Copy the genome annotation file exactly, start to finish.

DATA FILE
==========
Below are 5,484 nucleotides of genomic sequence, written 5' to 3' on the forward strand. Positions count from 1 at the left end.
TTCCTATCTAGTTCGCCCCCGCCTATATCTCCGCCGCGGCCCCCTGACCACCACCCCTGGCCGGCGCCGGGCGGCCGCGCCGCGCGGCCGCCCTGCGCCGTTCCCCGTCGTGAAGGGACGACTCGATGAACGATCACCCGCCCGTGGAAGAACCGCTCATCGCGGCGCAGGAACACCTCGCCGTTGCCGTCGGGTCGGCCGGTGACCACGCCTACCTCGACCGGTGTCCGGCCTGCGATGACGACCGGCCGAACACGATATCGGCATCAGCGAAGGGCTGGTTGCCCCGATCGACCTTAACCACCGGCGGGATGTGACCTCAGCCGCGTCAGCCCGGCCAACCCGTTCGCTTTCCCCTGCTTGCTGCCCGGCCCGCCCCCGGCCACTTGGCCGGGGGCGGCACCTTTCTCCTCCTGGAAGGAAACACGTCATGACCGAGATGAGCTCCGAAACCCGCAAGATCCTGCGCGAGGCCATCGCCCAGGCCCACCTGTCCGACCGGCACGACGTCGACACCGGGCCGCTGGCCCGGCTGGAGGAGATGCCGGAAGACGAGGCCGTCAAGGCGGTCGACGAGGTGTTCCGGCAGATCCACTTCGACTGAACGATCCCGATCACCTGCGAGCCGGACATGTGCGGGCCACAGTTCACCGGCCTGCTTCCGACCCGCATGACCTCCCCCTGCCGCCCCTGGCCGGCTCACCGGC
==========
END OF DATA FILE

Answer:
Below are 5,484 nucleotides of genomic sequence, written 5' to 3' on the forward strand. Positions count from 1 at the left end.
TTCCTATCTAGTTCGCCCCCGCCTATATCTCCGCCGCGGCCCCCTGACCACCACCCCTGGCCGGCGCCGGGCGGCCGCGCCGCGCGGCCGCCCTGCGCCGTTCCCCGTCGTGAAGGGACGACTCGATGAACGATCACCCGCCCGTGGAAGAACCGCTCATCGCGGCGCAGGAACACCTCGCCGTTGCCGTCGGGTCGGCCGGTGACCACGCCTACCTCGACCGGTGTCCGGCCTGCGATGACGACCGGCCGAACACGATATCGGCATCAGCGAAGGGCTGGTTGCCCCGATCGACCTTAACCACCGGCGGGATGTGACCTCAGCCGCGTCAGCCCGGCCAACCCGTTCGCTTTCCCCTGCTTGCTGCCCGGCCCGCCCCCGGCCACTTGGCCGGGGGCGGCACCTTTCTCCTCCTGGAAGGAAACACGTCATGACCGAGATGAGCTCCGAAACCCGCAAGATCCTGCGCGAGGCCATCGCCCAGGCCCACCTGTCCGACCGGCACGACGTCGACACCGGGCCGCTGGCCCGGCTGGAGGAGATGCCGGAAGACGAGGCCGTCAAGGCGGTCGACGAGGTGTTCCGGCAGATCCACTTCGACTGAACGATCCCGATCACCTGCGAGCCGGACATGTGCGGGCCACAGTTCACCGGCCTGCTTCCGACCCGCATGACCTCCCCCTGCCGCCCCTGGCCGGCTCACCGGC